“The phone lines here have just been blowing up with people who need help,” Brumley said.

Brumley is particularly concerned about landlords flouting the state’s eviction moratorium. Washington Attorney General Bob Ferguson echoed that point Monday, citing reports of landlords “getting creative” in trying to evade the moratorium.


Moving during a pandemic isn’t what Layn Cox wanted to do. But the senior at Western Washington University lost dining-hall work hours when in-person classes closed, and can no longer afford to pay for utilities at the apartment she shares with a roommate.

The 20-year-old has determined it’ll be cheaper to stay with friends temporarily allowing her to live with them for free and continue paying rent on her apartment than to swallow costs associated with breaking her lease.

“If I don’t get back to work soon, I don’t know what I’m going to do,” Cox said. “I’ve been applying to remote jobs with data entry and tutoring. I have a lot of stuff I guess I could sell.”

Kay Nugent also is teetering close to the edge. The 27-year-old is a full-time dog-walker and pet-sitter, but those gigs have come to a halt. Nugent pays $1,195 a month for an apartment on Capitol Hill and has only a little more than twice that much in the bank.


“Rent is essentially half my income,” Nugent said. “If I’m giving away half of my income for two months and I don’t have an income, it’s pretty scary stuff.”

Even renters who until now considered themselves secure have been shaken by the pandemic. William Bosquez, 30, works at a tech startup and shares rent in Seattle’s Othello neighborhood with his partner and with a roommate who works at Amazon.

But his partner has been laid off from a retail job on Capitol Hill due to the pandemic and Bosquez has had to stop driving for ride-share companies in his spare time. Now Bosquez is puzzling out how his trio can keep paying $2,300 a month in rent.

They’ve scoured their budget spreadsheet for savings, and CarMax has agreed to defer payments on their Ford Escape. They’ve even discussed whether Bosquez’s partner should apply for an Amazon warehouse, “though I don’t like the idea of him working around other people right now,” Bosquez said.

We’ve just been playing musical chairs with our bills, trying to figure out how to pay the things that are most important. I know there are other people … in the same boat.”


It’s not only renters losing sleep over housing costs. Joy Docter recently spent three hours on hold with her mortgage holder to ask about help.


The Kenmore homeowner, who owns a magic show and novelty-gift business with her husband, bought a huge shipment of supplies from China in January because she saw the coronavirus shuttering factories there.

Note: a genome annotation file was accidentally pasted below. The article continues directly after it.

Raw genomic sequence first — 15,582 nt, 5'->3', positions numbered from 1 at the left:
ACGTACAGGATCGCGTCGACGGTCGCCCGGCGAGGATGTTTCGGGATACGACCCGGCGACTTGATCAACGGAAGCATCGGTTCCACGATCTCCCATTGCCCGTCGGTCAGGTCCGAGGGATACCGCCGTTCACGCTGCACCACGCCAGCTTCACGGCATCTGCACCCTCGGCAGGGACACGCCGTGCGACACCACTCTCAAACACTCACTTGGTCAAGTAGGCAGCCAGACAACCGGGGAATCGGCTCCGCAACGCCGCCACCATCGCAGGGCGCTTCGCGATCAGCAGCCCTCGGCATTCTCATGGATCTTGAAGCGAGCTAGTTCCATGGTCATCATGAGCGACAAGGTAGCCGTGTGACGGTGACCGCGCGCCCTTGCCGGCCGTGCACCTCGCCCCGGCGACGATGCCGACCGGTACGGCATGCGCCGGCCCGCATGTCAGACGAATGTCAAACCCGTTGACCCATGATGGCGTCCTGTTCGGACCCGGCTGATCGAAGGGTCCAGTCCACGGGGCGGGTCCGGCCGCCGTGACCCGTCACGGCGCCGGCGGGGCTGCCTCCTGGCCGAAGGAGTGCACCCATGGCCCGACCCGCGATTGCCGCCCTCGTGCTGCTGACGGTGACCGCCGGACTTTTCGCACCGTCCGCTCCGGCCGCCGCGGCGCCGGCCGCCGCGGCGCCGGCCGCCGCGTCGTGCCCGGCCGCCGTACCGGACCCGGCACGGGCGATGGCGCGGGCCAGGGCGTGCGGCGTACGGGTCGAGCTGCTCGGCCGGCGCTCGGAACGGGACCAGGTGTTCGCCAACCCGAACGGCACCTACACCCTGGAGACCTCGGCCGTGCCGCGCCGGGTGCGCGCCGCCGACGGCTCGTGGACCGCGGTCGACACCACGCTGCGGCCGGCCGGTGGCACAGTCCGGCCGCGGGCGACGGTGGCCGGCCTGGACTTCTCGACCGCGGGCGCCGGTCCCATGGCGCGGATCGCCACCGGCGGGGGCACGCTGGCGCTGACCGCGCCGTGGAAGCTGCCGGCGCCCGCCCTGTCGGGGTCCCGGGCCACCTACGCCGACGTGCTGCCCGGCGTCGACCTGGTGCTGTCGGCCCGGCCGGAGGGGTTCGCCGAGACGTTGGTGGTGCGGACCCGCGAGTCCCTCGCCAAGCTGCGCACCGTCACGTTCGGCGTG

Now her clients are canceling and Docter’s warehouse is packed with dollar-snatchers and magic card decks she can’t sell. When Bank of America offered to defer her mortgage payments, Docter jumped. In July, a huge debt will come due.

“I thought this would give me some time to figure out what I’m going to do,” she said. “We haven’t missed a mortgage payment in 21 years.”

John Hutchison’s situation is even more difficult. After the 76-year-old Bryn Mawr homeowner retired from a long career as a shipwright, he went to school and retrained as a cook. Then his wife got cancer and he spent three years caring for her.

She passed away a month ago, leaving him with a hole in his heart and less income. Now Hutchison can’t get a job in a restaurant because many are closed and because his age would put him at risk for coronavirus.

He’s stuck at home with his memories and a $1,200 a month mortgage payment that accounts for half his income. Meanwhile, the stock market crash has sapped his wife’s 401k plan.


“When this virus hit, our savings went in the toilet,” he said.

To save money, Hutchison has applied for a senior discount on his utilities. He stopped the automatic payments his wife had set up for music on her phone. He’s trying to keep his dogs in shape so they don’t need to visit the veterinarian.

“I would love to go to work at a hotel or restaurant,” he said. “But there are 3.3 million people out of work.”

Correction: One reference to John Hutchison was incorrect in a caption that ran with an earlier version of this story.